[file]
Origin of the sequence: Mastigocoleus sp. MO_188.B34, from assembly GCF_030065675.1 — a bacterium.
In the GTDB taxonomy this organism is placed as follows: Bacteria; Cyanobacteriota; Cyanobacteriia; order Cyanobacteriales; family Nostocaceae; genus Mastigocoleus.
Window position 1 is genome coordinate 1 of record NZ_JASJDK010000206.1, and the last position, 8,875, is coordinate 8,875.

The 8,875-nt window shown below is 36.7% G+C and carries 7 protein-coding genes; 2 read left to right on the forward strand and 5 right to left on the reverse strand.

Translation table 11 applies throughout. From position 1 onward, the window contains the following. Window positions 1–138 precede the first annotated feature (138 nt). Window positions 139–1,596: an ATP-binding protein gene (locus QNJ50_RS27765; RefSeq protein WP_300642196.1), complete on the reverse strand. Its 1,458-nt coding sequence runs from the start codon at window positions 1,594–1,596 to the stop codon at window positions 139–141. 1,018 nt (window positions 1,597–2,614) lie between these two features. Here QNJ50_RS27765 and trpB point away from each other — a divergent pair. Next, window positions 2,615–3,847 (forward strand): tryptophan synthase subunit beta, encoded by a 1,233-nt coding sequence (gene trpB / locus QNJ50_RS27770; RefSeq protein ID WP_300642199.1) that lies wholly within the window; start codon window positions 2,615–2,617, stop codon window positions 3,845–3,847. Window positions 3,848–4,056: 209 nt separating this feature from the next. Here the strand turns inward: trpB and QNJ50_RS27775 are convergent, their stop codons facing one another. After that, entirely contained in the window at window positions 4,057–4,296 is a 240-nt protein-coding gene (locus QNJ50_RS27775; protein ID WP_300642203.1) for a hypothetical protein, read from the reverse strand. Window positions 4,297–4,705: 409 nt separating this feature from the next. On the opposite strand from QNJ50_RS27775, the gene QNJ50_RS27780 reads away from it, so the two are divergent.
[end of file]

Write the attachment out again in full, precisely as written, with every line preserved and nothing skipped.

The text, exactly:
Origin of the sequence: Mastigocoleus sp. MO_188.B34, from assembly GCF_030065675.1 — a bacterium.
In the GTDB taxonomy this organism is placed as follows: Bacteria; Cyanobacteriota; Cyanobacteriia; order Cyanobacteriales; family Nostocaceae; genus Mastigocoleus.
Window position 1 is genome coordinate 1 of record NZ_JASJDK010000206.1, and the last position, 8,875, is coordinate 8,875.

The 8,875-nt window shown below is 36.7% G+C and carries 7 protein-coding genes; 2 read left to right on the forward strand and 5 right to left on the reverse strand.

Translation table 11 applies throughout. From position 1 onward, the window contains the following. Window positions 1–138 precede the first annotated feature (138 nt). Window positions 139–1,596: an ATP-binding protein gene (locus QNJ50_RS27765; RefSeq protein WP_300642196.1), complete on the reverse strand. Its 1,458-nt coding sequence runs from the start codon at window positions 1,594–1,596 to the stop codon at window positions 139–141. 1,018 nt (window positions 1,597–2,614) lie between these two features. Here QNJ50_RS27765 and trpB point away from each other — a divergent pair. Next, window positions 2,615–3,847 (forward strand): tryptophan synthase subunit beta, encoded by a 1,233-nt coding sequence (gene trpB / locus QNJ50_RS27770; RefSeq protein ID WP_300642199.1) that lies wholly within the window; start codon window positions 2,615–2,617, stop codon window positions 3,845–3,847. Window positions 3,848–4,056: 209 nt separating this feature from the next. Here the strand turns inward: trpB and QNJ50_RS27775 are convergent, their stop codons facing one another. After that, entirely contained in the window at window positions 4,057–4,296 is a 240-nt protein-coding gene (locus QNJ50_RS27775; protein ID WP_300642203.1) for a hypothetical protein, read from the reverse strand. Window positions 4,297–4,705: 409 nt separating this feature from the next. On the opposite strand from QNJ50_RS27775, the gene QNJ50_RS27780 reads away from it, so the two are divergent.